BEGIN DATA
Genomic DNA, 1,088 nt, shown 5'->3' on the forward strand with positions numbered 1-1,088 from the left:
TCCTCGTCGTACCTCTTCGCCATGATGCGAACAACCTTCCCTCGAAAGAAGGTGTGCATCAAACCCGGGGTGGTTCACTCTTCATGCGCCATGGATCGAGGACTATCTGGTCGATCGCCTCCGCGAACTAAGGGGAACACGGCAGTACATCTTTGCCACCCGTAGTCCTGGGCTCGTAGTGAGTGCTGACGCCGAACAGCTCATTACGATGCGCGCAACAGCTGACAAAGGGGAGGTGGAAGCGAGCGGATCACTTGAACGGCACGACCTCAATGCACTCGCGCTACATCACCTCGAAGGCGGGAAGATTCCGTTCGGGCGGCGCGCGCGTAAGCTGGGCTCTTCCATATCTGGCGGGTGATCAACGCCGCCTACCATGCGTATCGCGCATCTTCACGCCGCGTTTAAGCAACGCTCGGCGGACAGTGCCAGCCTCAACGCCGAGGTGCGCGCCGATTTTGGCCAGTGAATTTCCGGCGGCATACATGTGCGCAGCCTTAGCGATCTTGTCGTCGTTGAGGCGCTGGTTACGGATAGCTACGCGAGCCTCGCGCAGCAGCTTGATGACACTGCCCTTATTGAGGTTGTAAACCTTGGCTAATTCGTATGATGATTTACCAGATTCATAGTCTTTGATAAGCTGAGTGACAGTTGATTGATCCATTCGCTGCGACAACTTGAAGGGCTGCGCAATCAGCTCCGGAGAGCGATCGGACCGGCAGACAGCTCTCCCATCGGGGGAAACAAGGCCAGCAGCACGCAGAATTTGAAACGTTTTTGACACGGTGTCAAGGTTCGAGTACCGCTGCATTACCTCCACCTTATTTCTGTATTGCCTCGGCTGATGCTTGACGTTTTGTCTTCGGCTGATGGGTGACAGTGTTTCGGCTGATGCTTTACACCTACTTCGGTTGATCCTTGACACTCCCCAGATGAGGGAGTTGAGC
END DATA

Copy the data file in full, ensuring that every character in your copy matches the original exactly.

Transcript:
Genomic DNA, 1,088 nt, shown 5'->3' on the forward strand with positions numbered 1-1,088 from the left:
TCCTCGTCGTACCTCTTCGCCATGATGCGAACAACCTTCCCTCGAAAGAAGGTGTGCATCAAACCCGGGGTGGTTCACTCTTCATGCGCCATGGATCGAGGACTATCTGGTCGATCGCCTCCGCGAACTAAGGGGAACACGGCAGTACATCTTTGCCACCCGTAGTCCTGGGCTCGTAGTGAGTGCTGACGCCGAACAGCTCATTACGATGCGCGCAACAGCTGACAAAGGGGAGGTGGAAGCGAGCGGATCACTTGAACGGCACGACCTCAATGCACTCGCGCTACATCACCTCGAAGGCGGGAAGATTCCGTTCGGGCGGCGCGCGCGTAAGCTGGGCTCTTCCATATCTGGCGGGTGATCAACGCCGCCTACCATGCGTATCGCGCATCTTCACGCCGCGTTTAAGCAACGCTCGGCGGACAGTGCCAGCCTCAACGCCGAGGTGCGCGCCGATTTTGGCCAGTGAATTTCCGGCGGCATACATGTGCGCAGCCTTAGCGATCTTGTCGTCGTTGAGGCGCTGGTTACGGATAGCTACGCGAGCCTCGCGCAGCAGCTTGATGACACTGCCCTTATTGAGGTTGTAAACCTTGGCTAATTCGTATGATGATTTACCAGATTCATAGTCTTTGATAAGCTGAGTGACAGTTGATTGATCCATTCGCTGCGACAACTTGAAGGGCTGCGCAATCAGCTCCGGAGAGCGATCGGACCGGCAGACAGCTCTCCCATCGGGGGAAACAAGGCCAGCAGCACGCAGAATTTGAAACGTTTTTGACACGGTGTCAAGGTTCGAGTACCGCTGCATTACCTCCACCTTATTTCTGTATTGCCTCGGCTGATGCTTGACGTTTTGTCTTCGGCTGATGGGTGACAGTGTTTCGGCTGATGCTTTACACCTACTTCGGTTGATCCTTGACACTCCCCAGATGAGGGAGTTGAGC